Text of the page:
“Launching the banking side of things has been really cool,” Hogarth said. “That’s taken off over the last year, so it’s been a pretty amazing ride and journey seeing the impact it has on folks.”

Additionally, Empower users can stop worrying about throwing money away to overdraft fees from banks.

“We believe you will never run into these situations when you use the app properly, so we don’t provide overdraft and you will never get charged an overdraft fee or insufficient fund fee,” according to an Empower blog post. “Your transaction will simply be denied if you ever run out of money.”

An In-Depth Yet Simple Budgeting Tool

Hogarth said he’s a bit of a geek in his personal life when it comes to budgeting so when it came time to develop the budgeting component of Empower, he took a keen interest in the project.

“We wanted to make sure that we could get the best data coming in as possible, so we spent a lot of time on this,” he said. “The data that comes in from the banks is very measured.”

Empower Budgeting Screenshot

Empower’s powerful budgeting tool is designed to be easy-to-use, even for those who hate budgeting.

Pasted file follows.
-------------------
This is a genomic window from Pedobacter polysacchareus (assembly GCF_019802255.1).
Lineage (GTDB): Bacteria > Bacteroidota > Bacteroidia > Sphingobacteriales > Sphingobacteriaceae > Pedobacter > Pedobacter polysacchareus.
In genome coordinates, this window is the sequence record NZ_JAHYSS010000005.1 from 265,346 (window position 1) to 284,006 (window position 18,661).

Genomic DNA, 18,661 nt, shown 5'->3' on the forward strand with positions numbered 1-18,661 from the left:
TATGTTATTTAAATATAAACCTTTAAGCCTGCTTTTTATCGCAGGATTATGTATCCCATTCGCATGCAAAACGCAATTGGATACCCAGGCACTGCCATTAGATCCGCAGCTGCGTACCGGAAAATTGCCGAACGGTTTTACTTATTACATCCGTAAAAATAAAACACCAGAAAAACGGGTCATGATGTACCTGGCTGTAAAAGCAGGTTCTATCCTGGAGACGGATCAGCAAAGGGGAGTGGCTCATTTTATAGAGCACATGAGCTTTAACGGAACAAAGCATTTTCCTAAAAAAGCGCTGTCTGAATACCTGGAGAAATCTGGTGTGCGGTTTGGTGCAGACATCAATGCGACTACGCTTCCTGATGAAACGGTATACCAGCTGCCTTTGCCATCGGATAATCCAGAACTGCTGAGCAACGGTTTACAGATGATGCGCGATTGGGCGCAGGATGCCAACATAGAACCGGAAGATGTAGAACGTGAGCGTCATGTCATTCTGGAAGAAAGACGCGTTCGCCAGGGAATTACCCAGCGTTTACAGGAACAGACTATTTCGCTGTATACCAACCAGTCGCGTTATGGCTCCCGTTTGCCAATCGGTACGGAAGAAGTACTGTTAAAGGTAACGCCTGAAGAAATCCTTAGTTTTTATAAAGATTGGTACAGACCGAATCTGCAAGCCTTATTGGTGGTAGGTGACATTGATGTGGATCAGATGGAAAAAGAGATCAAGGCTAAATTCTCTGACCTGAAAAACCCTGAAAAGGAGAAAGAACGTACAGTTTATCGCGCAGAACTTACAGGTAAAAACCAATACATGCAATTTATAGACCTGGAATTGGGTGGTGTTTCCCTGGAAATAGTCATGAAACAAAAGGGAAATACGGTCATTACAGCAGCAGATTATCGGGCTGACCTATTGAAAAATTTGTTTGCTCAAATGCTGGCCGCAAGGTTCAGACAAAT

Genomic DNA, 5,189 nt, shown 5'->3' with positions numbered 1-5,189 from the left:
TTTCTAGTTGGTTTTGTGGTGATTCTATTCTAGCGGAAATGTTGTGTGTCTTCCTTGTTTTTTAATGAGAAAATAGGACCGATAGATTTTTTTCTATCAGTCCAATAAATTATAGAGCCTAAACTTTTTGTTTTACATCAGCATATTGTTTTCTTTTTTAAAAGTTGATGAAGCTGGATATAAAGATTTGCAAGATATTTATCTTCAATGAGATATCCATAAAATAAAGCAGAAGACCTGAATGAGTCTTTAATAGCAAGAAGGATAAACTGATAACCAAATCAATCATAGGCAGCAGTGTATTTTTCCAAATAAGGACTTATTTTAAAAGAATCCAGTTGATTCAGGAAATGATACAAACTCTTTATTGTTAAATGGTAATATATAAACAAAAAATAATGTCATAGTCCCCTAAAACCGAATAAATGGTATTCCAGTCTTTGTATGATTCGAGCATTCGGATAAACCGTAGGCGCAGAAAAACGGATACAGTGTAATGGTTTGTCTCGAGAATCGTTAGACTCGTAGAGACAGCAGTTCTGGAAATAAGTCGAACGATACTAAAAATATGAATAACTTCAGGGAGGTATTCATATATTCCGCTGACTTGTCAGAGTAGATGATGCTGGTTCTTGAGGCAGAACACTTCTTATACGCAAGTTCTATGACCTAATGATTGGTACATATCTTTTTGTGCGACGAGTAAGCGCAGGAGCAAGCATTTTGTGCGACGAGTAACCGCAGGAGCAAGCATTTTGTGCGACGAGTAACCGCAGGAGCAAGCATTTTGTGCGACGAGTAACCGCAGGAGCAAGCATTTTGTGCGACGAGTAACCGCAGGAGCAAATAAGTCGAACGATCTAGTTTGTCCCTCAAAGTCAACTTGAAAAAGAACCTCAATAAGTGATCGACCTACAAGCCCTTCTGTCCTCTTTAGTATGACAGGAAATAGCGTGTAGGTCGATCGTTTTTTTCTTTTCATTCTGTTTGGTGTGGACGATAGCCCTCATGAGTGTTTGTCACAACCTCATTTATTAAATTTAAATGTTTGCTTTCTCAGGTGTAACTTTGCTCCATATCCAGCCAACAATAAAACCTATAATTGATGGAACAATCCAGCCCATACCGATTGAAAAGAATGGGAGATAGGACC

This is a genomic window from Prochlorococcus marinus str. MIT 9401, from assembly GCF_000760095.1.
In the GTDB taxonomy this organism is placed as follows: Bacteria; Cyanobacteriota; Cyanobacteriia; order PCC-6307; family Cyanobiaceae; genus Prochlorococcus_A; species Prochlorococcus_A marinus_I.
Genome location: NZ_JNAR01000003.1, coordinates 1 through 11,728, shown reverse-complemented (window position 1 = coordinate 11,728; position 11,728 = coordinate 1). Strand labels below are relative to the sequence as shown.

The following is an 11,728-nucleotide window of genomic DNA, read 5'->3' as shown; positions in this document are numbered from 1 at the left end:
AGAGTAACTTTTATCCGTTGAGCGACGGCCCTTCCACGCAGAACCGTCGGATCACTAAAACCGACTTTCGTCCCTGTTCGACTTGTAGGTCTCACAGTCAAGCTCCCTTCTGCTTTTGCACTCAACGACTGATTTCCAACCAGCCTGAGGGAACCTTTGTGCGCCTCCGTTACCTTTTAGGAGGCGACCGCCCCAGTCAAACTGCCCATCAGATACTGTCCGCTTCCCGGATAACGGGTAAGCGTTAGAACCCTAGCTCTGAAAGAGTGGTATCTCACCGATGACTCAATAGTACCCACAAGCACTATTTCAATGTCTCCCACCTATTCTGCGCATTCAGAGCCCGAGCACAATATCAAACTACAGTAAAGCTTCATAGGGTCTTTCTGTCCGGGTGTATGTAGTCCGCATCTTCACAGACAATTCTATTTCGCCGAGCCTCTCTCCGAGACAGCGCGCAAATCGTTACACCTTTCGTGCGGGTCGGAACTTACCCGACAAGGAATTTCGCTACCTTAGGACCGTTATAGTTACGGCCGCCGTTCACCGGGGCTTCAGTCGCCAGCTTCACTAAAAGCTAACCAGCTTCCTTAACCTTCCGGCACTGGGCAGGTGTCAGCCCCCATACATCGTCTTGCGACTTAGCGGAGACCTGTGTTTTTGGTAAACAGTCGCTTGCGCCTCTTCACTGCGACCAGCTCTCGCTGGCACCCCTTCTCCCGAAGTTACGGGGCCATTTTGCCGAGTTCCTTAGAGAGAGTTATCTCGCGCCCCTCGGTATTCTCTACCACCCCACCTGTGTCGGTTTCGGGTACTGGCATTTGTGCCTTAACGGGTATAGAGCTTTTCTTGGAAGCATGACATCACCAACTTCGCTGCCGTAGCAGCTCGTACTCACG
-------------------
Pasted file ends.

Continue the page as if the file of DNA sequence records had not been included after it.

He said some of the major problems with other budget apps he has seen is that the transaction names often don’t make sense and the categorization functionality is not helpful.

“We put a lot of effort into building out intelligent tools to clean up transactions and accurately categorize them,” he said. And the Empower algorithm learns as it goes. If a new coffee shop opens up and an Empower user categorizes it for the first time, the next time a person goes to that coffee shop the app will recognize it and categorize it accordingly.

Empower calls it budgeting for people who hate budgeting.

“Whip up budgets that reflect your lifestyle and get alerts on how your bills and purchases are tracking to plan,” according to the company website. “Knowledge is power.”

And for users who aren’t even sure where to start when setting up a budget, Empower can suggest an overall monthly spend limit based on your income, and you can establish your own spend limits by week or month for each budget category.

Then, Empower will let you know how you’re doing.

“Get timely updates on how you’re tracking to your spend limits,” according to the company. “Are you about to go over? Are you likely to come in under? Rest easy, we’ll tell you.”

Gearing Up To Launch a Cash Advance Product for Responsible Borrowers

Empower has continually made improvements and added services since its inception, and Hogarth said that trend will continue.

“We’re launching a new product soon, which is a cash advance product,” he said. “It allows responsible people to get up to $150 between paychecks when they need it — without a credit check — based on the fact that they’re showing that they’re responsible in their daily banking and spending.”

Hogarth said the new feature will likely be available in the first quarter of 2020.